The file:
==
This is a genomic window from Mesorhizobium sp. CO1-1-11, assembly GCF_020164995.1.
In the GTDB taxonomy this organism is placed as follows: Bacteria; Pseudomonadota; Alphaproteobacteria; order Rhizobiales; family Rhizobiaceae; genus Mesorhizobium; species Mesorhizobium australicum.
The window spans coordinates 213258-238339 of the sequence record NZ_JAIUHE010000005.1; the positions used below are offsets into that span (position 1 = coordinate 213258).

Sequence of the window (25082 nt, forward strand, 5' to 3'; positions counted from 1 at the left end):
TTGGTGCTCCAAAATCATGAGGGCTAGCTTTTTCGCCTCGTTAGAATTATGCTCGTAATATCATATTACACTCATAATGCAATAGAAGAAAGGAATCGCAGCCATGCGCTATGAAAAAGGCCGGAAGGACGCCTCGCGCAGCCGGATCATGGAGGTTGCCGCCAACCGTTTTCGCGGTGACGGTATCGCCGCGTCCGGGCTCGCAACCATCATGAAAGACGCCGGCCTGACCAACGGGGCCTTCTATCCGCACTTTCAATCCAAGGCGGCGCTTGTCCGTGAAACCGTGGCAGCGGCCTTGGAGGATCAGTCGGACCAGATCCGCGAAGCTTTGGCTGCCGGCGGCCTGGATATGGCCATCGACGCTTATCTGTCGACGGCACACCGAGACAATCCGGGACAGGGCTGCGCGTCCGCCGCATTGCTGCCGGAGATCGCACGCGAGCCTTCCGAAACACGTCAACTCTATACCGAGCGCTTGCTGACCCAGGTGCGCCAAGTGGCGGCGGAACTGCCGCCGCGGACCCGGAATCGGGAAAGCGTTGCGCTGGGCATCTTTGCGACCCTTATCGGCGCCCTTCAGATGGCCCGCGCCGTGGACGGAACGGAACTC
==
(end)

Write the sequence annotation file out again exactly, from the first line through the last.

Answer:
This is a genomic window from Mesorhizobium sp. CO1-1-11, assembly GCF_020164995.1.
In the GTDB taxonomy this organism is placed as follows: Bacteria; Pseudomonadota; Alphaproteobacteria; order Rhizobiales; family Rhizobiaceae; genus Mesorhizobium; species Mesorhizobium australicum.
The window spans coordinates 213258-238339 of the sequence record NZ_JAIUHE010000005.1; the positions used below are offsets into that span (position 1 = coordinate 213258).

Sequence of the window (25082 nt, forward strand, 5' to 3'; positions counted from 1 at the left end):
TTGGTGCTCCAAAATCATGAGGGCTAGCTTTTTCGCCTCGTTAGAATTATGCTCGTAATATCATATTACACTCATAATGCAATAGAAGAAAGGAATCGCAGCCATGCGCTATGAAAAAGGCCGGAAGGACGCCTCGCGCAGCCGGATCATGGAGGTTGCCGCCAACCGTTTTCGCGGTGACGGTATCGCCGCGTCCGGGCTCGCAACCATCATGAAAGACGCCGGCCTGACCAACGGGGCCTTCTATCCGCACTTTCAATCCAAGGCGGCGCTTGTCCGTGAAACCGTGGCAGCGGCCTTGGAGGATCAGTCGGACCAGATCCGCGAAGCTTTGGCTGCCGGCGGCCTGGATATGGCCATCGACGCTTATCTGTCGACGGCACACCGAGACAATCCGGGACAGGGCTGCGCGTCCGCCGCATTGCTGCCGGAGATCGCACGCGAGCCTTCCGAAACACGTCAACTCTATACCGAGCGCTTGCTGACCCAGGTGCGCCAAGTGGCGGCGGAACTGCCGCCGCGGACCCGGAATCGGGAAAGCGTTGCGCTGGGCATCTTTGCGACCCTTATCGGCGCCCTTCAGATGGCCCGCGCCGTGGACGGAACGGAACTC